My husband got stopped for no licensevand was put under removal proceedings and i want to know how many courts come after his master hearing and if he doesnt have an attorney can he get an extension granted to look for one
You must get an attorney for removal proceedings. Mistakes at the early stages will result in tragic circumstances years from now. Do not spare expense. Hire the best lawyer (not always the most expensive) for your case. The lawyer should have substantial removal proceeding and immigration experience and be respected by his/her peers.
After years of only practicing in Atlanta immigration court -- the short answer is yes; it's likely that the immigration judge will grant a continuance if this is his first appearance but, consider the gravity of the situation. This is a very serious situation that absolutely necessitates a professional with removal defense experience. At the very least you should consult with an immigration attorney prior to your first master calendar hearing.
Most immigration judges will grant an extension at the first master calendar hearing to allow a respondent in court proceedings to try to find an attorney. However, it is rare to receive more than one extension for that purpose, and the Immigration Court does not have any court-appointed attorneys. Certainly, it is a good idea to obtain legal counsel in removal proceedings. You can look for experienced immigration attorneys here on Avvo, at www.aila.org or www.immigrationlawhelp.com. You may wish to contact Catholic Charities or Latin American Association in Atlanta for potential case assessment or possible referrals to private attorneys if you and your husband do not meet the requirements for those agencies.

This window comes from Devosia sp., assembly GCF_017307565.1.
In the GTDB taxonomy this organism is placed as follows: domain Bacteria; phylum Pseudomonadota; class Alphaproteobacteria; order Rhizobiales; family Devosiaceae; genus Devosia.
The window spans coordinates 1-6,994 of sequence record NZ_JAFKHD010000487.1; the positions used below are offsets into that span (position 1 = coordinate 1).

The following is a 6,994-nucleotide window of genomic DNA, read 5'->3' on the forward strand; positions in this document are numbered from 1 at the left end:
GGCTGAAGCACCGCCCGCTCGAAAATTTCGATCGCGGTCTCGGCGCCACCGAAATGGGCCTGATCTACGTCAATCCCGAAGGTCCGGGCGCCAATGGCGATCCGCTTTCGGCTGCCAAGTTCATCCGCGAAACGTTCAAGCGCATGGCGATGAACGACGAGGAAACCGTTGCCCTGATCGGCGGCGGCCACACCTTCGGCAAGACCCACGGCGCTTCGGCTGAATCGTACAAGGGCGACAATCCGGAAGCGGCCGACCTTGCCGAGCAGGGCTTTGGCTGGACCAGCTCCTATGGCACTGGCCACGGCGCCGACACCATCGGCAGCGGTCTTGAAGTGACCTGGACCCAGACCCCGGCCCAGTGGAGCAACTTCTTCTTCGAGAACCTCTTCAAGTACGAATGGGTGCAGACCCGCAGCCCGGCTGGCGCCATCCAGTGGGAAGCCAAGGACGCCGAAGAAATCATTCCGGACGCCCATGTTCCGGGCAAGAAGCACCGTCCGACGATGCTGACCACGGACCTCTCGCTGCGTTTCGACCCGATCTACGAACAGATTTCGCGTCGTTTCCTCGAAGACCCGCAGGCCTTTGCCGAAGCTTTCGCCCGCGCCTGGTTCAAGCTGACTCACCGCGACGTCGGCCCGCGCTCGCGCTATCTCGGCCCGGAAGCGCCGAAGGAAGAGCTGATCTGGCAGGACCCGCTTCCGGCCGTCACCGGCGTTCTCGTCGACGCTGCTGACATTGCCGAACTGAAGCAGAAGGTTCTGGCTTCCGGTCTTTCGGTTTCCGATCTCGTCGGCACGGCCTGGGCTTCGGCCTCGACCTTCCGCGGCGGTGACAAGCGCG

Regarding the number of hearings, there is not a particular number beyond one. That depends on the case, whether the respondent is eligible for and requesting any kind of relief from removal (deportation), and how backed up the court is with scheduling. An experienced immigration attorney can help advise what to expect from the court and hearing process once she/he assesses your husband's circumstances in more detail.
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